Elizabeth A Krupinski, PhD
Professor and Vice Chair for Research
Atlanta, Georgia, USA
Atlanta, Georgia, USA
Saturday, June 30, 2018
International Academy of Endodontics, Annual Meeting
The Scottsdale Princess
Scottsdale, Arizona, USA
“What Medical Radiology has Learned about the Image Interpretation Process"
Medical images constitute a core portion of the information physicians utilize to render diagnostic and treatment decisions. At a fundamental level, the diagnostic process involves two aspects – visually inspecting the image (perception) and rendering an interpretation (cognition). Key indications of expert interpretation of medical images are consistent, accurate and efficient diagnostic performance, but how do we know when someone has attained the level of training required to be considered an expert? How do we know the best way to present images to the clinician in order to optimize accuracy and efficiency? The advent of digital imaging in many clinical specialties, including radiology, pathology and dermatology, has dramatically changed the way that clinicians view images, how residents are trained, and thus potentially the way they interpret image information, emphasizing our need to understand how clinicians interact with the information in an image during the interpretation process. With improved understanding, we can develop ways to further improve decision-making and thus improve patient care.
Medical Image perception
Nature and types of errors
Development of expertise
Role of fatigue
- Gain an understanding of the role of visual search in medical image interpretation and how it relates to errors
- Appreciate the impact of fatigue on medical image interpretation will be discussed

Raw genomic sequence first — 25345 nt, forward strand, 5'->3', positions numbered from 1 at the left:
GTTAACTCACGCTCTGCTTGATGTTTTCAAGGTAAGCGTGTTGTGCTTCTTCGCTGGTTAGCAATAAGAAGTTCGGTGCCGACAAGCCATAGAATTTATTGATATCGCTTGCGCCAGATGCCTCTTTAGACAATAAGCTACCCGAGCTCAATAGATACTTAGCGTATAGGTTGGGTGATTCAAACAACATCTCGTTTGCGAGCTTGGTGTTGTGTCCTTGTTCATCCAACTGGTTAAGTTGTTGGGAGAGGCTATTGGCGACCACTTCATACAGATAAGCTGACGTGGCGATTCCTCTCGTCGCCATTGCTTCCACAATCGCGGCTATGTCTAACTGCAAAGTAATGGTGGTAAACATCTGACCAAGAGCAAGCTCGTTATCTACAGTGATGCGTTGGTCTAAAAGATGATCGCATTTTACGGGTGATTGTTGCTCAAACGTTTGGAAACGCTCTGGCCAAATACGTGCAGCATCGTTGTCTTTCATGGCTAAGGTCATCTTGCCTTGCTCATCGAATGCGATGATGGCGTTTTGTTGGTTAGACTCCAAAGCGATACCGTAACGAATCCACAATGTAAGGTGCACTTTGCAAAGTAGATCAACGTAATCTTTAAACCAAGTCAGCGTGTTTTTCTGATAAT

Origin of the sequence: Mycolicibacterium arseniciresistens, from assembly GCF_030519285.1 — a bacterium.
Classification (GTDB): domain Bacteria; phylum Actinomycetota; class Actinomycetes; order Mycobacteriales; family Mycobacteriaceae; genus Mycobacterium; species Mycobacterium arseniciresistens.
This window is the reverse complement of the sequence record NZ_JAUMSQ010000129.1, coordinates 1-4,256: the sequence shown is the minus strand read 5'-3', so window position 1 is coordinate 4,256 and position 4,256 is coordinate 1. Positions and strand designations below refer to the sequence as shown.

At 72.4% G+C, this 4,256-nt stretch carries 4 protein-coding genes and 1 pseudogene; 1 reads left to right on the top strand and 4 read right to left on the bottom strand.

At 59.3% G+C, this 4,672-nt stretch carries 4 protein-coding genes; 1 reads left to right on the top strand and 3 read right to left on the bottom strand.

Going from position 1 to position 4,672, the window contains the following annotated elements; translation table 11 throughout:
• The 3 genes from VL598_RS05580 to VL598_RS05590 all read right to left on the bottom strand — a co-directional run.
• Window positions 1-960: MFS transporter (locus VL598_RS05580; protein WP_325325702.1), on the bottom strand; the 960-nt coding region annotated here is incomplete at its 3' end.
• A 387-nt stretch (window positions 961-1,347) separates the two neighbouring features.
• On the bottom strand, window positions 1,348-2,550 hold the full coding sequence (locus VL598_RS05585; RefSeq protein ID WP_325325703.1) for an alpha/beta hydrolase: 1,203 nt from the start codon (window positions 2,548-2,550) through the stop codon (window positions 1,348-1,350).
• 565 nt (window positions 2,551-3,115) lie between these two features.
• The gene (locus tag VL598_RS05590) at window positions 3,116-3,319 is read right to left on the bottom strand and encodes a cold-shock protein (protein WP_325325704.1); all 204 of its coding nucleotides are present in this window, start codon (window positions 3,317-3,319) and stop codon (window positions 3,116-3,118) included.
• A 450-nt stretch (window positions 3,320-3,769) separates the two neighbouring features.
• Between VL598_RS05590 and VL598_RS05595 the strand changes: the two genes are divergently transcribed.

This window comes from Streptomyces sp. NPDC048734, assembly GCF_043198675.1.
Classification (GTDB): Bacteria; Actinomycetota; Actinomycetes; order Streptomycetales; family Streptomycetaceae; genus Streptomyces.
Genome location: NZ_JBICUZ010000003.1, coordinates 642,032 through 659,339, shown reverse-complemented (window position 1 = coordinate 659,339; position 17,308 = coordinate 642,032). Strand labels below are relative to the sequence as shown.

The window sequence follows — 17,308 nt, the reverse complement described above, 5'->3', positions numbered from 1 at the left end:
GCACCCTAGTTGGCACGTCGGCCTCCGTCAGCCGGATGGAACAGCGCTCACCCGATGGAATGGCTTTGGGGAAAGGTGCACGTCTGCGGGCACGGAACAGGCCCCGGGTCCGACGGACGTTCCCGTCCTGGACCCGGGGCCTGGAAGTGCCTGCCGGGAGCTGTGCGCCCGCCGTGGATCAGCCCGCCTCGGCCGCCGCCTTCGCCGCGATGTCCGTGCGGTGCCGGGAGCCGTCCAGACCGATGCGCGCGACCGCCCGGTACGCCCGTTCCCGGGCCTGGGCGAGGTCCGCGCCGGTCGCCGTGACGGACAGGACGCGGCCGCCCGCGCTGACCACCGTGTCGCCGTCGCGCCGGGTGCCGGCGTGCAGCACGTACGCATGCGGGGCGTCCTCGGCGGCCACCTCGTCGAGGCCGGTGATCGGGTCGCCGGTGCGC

- Generate ideas for medical image perception research in endodontics
About the Presenter:
Dr. Krupinski is a Professor and Vice Chair for Research at Emory University in the Departments of Radiology & Imaging Sciences, Psychology and Medical Informatics. She received her BA from Cornell, MA from Montclair State and Ph.D. from Temple, all in Experimental Psychology. Her interests are in medical image perception, observer performance, medical decision making, and human factors. She is Associate Director of Evaluation for the Arizona Telemedicine Program. She has published extensively in these areas and has presented at conferences nationally and internationally. She is Past Chair of the SPIE Medical Imaging Conference, Past President of the American Telemedicine Association, President of the Medical Image Perception Society, and Past Chair of the Society for Imaging Informatics in Medicine. She serves on a number of editorial boards for both radiology and telemedicine journals and is the Co-Editor of the Journal of Telemedicine & Telecare. She serves regularly as a grant reviewer for the NIH, DoD, TATRC and other federal, state and international funding agencies and has served as a member of a number of FDA review panels.